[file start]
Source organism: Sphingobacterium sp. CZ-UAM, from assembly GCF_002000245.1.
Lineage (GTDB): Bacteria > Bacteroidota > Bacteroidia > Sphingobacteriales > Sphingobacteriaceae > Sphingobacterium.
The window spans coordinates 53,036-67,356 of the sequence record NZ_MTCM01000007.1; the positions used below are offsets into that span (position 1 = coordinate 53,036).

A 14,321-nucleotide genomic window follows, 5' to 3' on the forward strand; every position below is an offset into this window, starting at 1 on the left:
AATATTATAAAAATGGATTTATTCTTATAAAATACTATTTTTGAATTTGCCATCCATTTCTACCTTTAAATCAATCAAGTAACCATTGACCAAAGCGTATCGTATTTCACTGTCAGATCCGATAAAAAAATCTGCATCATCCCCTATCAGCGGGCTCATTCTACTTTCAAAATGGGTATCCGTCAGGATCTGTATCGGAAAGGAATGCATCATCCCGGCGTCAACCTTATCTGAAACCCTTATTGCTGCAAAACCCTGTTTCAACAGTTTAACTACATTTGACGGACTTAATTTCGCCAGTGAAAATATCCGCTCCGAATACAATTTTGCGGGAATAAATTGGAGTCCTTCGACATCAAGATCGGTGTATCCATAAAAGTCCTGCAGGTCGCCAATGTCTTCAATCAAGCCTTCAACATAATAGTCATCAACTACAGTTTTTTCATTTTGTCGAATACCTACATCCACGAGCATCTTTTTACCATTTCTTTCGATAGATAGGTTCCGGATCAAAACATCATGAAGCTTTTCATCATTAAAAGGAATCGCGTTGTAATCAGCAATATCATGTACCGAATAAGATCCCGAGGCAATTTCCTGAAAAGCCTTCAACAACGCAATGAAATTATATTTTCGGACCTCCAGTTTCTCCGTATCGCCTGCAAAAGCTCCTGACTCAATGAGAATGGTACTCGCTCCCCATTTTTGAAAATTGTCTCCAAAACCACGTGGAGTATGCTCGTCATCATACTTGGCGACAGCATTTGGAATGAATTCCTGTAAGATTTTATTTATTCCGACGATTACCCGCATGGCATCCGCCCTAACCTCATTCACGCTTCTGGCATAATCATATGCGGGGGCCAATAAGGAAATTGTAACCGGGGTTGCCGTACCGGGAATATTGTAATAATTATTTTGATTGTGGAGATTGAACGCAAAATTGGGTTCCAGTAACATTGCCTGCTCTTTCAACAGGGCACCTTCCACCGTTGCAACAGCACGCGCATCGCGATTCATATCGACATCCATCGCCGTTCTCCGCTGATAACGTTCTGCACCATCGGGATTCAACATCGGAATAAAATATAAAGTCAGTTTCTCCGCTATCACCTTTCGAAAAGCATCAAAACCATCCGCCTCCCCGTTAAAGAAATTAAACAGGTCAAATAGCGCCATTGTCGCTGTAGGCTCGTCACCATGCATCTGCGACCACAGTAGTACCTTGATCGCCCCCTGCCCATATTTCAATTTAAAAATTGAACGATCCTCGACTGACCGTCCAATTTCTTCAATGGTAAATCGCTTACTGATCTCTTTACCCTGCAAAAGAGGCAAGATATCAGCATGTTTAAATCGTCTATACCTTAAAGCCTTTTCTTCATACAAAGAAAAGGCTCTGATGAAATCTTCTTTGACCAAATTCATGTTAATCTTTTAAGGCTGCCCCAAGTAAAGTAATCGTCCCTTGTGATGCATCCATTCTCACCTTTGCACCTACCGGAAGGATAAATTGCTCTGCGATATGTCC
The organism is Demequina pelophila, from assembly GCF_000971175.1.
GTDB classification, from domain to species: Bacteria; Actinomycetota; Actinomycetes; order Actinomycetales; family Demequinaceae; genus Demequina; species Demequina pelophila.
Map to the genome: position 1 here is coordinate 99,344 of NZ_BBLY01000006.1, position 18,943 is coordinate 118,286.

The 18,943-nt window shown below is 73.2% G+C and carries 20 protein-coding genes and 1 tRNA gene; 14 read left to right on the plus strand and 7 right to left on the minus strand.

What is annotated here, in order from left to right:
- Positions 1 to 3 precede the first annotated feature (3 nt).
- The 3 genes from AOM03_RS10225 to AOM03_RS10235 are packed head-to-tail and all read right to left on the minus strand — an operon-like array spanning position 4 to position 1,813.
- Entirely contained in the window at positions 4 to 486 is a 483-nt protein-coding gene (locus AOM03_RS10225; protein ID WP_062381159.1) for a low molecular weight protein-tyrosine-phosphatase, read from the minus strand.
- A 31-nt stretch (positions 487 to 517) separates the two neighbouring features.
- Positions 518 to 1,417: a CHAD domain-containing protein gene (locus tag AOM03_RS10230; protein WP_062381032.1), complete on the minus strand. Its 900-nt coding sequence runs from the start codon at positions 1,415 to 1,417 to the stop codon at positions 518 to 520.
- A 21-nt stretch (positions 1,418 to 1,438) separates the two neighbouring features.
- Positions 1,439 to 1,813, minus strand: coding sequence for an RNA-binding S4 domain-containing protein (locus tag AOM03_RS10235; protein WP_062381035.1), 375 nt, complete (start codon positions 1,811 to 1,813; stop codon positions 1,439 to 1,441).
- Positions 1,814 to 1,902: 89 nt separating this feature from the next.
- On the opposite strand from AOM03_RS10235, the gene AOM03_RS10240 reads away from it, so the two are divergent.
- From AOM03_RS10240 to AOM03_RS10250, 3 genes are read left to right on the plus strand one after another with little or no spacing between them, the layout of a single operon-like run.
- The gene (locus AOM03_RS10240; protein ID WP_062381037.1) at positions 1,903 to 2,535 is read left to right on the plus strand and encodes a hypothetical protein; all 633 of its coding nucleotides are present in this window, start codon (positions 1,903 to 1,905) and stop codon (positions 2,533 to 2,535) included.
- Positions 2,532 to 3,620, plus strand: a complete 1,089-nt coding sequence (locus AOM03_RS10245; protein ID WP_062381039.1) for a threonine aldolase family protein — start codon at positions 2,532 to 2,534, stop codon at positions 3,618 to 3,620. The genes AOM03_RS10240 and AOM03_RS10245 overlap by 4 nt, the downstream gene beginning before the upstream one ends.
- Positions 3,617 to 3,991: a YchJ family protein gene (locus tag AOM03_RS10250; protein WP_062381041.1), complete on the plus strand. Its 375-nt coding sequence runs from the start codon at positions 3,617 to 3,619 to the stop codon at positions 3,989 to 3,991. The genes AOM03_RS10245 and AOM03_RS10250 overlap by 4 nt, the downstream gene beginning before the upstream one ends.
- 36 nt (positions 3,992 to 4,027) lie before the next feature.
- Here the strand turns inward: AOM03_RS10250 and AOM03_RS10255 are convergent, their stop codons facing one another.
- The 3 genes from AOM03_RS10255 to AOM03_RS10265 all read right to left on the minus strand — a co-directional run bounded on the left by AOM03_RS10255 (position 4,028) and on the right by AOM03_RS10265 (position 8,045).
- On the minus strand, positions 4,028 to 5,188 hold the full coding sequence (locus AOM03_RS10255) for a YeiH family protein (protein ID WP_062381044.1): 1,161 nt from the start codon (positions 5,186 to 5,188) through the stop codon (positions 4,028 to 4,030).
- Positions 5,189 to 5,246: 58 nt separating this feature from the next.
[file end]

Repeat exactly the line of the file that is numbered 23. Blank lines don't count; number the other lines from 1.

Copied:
- Positions 3,617 to 3,991: a YchJ family protein gene (locus tag AOM03_RS10250; protein WP_062381041.1), complete on the plus strand. Its 375-nt coding sequence runs from the start codon at positions 3,617 to 3,619 to the stop codon at positions 3,989 to 3,991. The genes AOM03_RS10245 and AOM03_RS10250 overlap by 4 nt, the downstream gene beginning before the upstream one ends.